Another interesting thing about this camera is that it does not have a low pass filter. Similar to the D800E, this feature will allow for sharper images but could possibly cause moiré when shooting fabrics, feathers or other items with fine details. But overall I think the positive of not having the low pass filter outweighs the negatives for sure. On the back of the D7100 is the sharpest screen Nikon as used yet and on top is an OLED screen giving you your camera's vital information. The camera will have a max shutter speed of 1/8000 of a second and a flash sync speed of 1/250th of a second. Finally, one of the features so widely praised on the D600, the D7100 has dual SD card slots with the ability to share between them in numerous variations.

My thoughts:

It would be a wonderful workhorse of a camera. I like that it has a larger megapixel ratio and a faster burst of 6 frames per second which would be great for weddings, capturing certain moments, but I'm not sure it's enough.  I would really need to see some test shots showing off the ISO capability. Many weddings and concerts have dim lighting situations so I would need to see if the 24 megapixel sensor can handle to added stress of higher ISO's. I do not feel comfortable shoot my D5100 higher than 1600 ISO in any situation so if this camera could give my images less noise in a higher register, I would be on board.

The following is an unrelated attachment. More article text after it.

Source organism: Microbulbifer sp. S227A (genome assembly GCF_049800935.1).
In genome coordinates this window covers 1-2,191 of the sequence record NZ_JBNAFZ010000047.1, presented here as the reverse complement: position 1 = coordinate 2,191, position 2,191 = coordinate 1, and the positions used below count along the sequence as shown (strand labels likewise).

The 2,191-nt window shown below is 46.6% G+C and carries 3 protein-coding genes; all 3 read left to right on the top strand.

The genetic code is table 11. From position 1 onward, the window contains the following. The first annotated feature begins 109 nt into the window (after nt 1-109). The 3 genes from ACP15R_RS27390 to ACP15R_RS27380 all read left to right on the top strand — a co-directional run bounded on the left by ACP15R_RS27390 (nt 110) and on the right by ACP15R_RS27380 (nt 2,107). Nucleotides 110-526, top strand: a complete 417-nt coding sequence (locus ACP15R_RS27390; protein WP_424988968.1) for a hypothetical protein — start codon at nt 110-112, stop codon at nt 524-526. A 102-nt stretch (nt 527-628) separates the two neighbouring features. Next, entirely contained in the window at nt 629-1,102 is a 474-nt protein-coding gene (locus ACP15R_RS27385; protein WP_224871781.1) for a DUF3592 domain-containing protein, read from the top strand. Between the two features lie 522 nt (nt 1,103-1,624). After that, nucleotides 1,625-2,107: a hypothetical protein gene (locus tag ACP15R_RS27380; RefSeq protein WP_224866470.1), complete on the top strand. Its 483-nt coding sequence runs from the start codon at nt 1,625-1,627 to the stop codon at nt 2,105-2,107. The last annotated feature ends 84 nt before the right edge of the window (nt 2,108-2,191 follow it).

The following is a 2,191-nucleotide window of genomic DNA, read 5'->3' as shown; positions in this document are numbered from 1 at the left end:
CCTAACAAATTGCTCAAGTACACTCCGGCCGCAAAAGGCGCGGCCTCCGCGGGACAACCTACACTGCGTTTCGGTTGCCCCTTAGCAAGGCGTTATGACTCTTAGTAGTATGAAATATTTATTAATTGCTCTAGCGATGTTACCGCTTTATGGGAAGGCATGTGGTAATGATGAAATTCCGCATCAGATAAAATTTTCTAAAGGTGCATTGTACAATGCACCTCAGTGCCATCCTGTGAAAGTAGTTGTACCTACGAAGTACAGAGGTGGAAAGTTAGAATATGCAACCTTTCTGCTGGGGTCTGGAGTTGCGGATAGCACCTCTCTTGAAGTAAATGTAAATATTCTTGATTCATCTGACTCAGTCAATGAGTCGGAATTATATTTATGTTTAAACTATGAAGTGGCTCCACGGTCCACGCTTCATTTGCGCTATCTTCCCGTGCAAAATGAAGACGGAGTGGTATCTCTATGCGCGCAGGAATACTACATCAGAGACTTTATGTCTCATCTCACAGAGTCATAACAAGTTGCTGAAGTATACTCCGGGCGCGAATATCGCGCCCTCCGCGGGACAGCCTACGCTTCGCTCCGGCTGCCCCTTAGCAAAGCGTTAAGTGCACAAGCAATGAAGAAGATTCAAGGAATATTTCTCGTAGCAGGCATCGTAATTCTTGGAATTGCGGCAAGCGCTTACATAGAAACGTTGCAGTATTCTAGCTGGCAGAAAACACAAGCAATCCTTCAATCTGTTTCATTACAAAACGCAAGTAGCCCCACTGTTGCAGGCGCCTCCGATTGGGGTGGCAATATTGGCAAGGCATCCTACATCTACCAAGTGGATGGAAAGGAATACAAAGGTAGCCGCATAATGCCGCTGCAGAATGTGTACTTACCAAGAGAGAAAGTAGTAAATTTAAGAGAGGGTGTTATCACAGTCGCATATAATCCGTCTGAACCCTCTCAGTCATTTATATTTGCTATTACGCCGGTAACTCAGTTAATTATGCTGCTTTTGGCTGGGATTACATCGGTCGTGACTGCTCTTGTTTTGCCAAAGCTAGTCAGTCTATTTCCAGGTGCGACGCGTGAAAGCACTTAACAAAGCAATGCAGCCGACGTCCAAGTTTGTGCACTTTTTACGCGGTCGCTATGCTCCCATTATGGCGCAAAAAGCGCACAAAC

I love the focus points and the ability to configure them according to your needs. Though I would love to go full frame, I'm not sure if it is worth the extra 5-600 dollars to reach for the D600. The price of the D7100 should land somewhere around 1200 body only. With D7100 I will have complete handle on all my lenses I currently own, plus open myself to d-series lenses because of the built in autofocus motor. For me, even waiting on test shots, I think I know what camera I am saving up for.

 

5 Reasons Why You Should Join a Photo Group.

With everyone already in the new year swing of things, the new has worn off and sometimes you feel a little sluggish trying to move forward with your photo projects. I know myself, I couldn't even pretend to commit to a Photo a Day project because I knew I would never keep up with it. I know I know, if I never put forth effort to maintain a project I will never fulfill one, but one of my resolutions of 2013 was to create and continually post on my blog and here you are reading it! #1) MOTIVATION The largest part of this feeling of losing touch with your projects comes from losing motivation and inspiration. Poets and Composers had muses, rock stars have coma inducing drugs (I don't condone the use of the drugs by the way. Terrible terrible things, they are.) and for many photographers, including myself and most likely you, our inspiration comes from our peers and their work. Not to say that we cant be inspired by our surroundings, but when you "surround" yourself with those whose surroundings are different than your own, how can you not help but be inspired by them?

#2) HONEST CONSTRUCTIVE CRITICISM We have all been in that situation, where you share some of your work on a photography forum. You feel so proud of your work but you know there are things that need to be fixed, but you either receive nothing or you get ripped to shreds by someone you can't even verify is a photographer. I am not saying that forums can't be helpful, but with your group mates all there sitting around a screen or a print, you will see expressions and opinions of your photo right from the start. With everyone helping with their own opinions and skill levels, you will get a more honest answer than from people you have no true connections to.